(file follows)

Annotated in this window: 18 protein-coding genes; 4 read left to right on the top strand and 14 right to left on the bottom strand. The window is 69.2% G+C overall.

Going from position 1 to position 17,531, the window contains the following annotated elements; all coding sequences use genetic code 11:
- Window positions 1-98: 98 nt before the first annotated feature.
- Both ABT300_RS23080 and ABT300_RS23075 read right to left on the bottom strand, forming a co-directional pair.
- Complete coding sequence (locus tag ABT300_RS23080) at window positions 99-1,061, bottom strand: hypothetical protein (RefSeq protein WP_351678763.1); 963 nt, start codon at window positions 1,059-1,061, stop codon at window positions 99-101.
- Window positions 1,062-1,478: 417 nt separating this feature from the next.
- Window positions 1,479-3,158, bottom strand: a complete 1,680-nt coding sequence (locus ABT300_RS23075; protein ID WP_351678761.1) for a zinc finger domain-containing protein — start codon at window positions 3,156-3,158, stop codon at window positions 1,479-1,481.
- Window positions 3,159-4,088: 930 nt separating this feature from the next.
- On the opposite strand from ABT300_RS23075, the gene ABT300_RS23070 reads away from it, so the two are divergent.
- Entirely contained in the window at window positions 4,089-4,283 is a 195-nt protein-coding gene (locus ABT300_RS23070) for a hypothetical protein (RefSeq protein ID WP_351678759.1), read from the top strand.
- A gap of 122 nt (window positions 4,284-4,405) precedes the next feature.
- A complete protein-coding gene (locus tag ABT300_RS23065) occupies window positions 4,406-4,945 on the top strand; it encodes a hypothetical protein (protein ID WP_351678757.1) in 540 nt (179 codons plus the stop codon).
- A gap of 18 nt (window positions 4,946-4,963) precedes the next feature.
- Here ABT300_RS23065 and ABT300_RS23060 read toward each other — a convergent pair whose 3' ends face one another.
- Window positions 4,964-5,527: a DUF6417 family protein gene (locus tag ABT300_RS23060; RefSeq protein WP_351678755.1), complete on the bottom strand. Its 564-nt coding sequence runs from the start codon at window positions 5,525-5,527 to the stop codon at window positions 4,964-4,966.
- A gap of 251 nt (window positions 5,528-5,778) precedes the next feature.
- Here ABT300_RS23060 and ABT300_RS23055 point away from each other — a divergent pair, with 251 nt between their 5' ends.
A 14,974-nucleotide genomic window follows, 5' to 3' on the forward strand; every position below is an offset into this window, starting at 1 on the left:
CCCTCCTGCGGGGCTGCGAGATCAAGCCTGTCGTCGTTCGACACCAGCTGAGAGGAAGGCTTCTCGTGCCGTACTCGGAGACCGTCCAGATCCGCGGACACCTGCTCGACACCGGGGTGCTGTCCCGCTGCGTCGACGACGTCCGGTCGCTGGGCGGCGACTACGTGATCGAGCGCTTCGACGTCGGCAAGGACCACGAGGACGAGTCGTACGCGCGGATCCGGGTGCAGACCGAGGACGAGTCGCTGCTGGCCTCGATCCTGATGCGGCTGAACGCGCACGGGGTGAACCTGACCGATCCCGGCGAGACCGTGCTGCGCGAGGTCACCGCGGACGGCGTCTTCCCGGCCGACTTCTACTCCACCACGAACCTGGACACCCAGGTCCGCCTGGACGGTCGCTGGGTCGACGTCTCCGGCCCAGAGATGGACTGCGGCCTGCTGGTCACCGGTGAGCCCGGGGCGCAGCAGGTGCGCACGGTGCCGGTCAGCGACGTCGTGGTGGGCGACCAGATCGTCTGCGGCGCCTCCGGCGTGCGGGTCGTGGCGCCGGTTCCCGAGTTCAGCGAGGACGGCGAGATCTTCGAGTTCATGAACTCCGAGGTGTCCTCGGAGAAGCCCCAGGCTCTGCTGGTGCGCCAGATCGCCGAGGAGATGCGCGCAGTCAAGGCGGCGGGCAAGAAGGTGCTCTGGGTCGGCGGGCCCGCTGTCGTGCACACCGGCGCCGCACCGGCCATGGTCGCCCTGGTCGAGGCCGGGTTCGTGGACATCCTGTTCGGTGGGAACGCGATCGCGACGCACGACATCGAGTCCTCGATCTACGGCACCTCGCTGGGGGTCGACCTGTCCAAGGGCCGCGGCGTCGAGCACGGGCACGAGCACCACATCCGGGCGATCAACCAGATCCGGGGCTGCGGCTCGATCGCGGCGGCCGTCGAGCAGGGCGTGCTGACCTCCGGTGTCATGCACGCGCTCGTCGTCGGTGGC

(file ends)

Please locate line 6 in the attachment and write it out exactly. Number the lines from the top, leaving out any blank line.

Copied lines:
- Window positions 1,062-1,478: 417 nt separating this feature from the next.